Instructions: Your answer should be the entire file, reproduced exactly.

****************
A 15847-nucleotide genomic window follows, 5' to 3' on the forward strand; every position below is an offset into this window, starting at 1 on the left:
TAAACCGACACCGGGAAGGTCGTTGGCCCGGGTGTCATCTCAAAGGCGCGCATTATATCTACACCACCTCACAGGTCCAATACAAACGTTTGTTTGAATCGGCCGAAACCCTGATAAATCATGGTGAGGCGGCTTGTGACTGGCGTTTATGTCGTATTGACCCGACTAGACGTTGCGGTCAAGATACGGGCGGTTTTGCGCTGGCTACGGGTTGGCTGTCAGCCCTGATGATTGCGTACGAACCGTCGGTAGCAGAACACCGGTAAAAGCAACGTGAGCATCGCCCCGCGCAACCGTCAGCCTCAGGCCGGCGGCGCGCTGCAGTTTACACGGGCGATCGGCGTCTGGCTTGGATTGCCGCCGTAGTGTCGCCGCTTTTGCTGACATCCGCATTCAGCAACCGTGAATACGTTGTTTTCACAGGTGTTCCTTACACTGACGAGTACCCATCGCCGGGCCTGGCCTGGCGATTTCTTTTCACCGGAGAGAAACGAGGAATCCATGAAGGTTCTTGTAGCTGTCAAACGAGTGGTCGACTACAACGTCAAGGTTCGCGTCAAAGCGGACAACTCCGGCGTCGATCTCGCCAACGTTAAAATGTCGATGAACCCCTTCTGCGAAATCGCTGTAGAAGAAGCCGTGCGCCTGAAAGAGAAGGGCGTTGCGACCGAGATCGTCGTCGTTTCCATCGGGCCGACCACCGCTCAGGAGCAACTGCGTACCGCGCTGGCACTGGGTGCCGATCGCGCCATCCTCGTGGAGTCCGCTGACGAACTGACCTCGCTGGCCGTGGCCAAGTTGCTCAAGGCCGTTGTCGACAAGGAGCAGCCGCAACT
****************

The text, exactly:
A 15847-nucleotide genomic window follows, 5' to 3' on the forward strand; every position below is an offset into this window, starting at 1 on the left:
TAAACCGACACCGGGAAGGTCGTTGGCCCGGGTGTCATCTCAAAGGCGCGCATTATATCTACACCACCTCACAGGTCCAATACAAACGTTTGTTTGAATCGGCCGAAACCCTGATAAATCATGGTGAGGCGGCTTGTGACTGGCGTTTATGTCGTATTGACCCGACTAGACGTTGCGGTCAAGATACGGGCGGTTTTGCGCTGGCTACGGGTTGGCTGTCAGCCCTGATGATTGCGTACGAACCGTCGGTAGCAGAACACCGGTAAAAGCAACGTGAGCATCGCCCCGCGCAACCGTCAGCCTCAGGCCGGCGGCGCGCTGCAGTTTACACGGGCGATCGGCGTCTGGCTTGGATTGCCGCCGTAGTGTCGCCGCTTTTGCTGACATCCGCATTCAGCAACCGTGAATACGTTGTTTTCACAGGTGTTCCTTACACTGACGAGTACCCATCGCCGGGCCTGGCCTGGCGATTTCTTTTCACCGGAGAGAAACGAGGAATCCATGAAGGTTCTTGTAGCTGTCAAACGAGTGGTCGACTACAACGTCAAGGTTCGCGTCAAAGCGGACAACTCCGGCGTCGATCTCGCCAACGTTAAAATGTCGATGAACCCCTTCTGCGAAATCGCTGTAGAAGAAGCCGTGCGCCTGAAAGAGAAGGGCGTTGCGACCGAGATCGTCGTCGTTTCCATCGGGCCGACCACCGCTCAGGAGCAACTGCGTACCGCGCTGGCACTGGGTGCCGATCGCGCCATCCTCGTGGAGTCCGCTGACGAACTGACCTCGCTGGCCGTGGCCAAGTTGCTCAAGGCCGTTGTCGACAAGGAGCAGCCGCAACT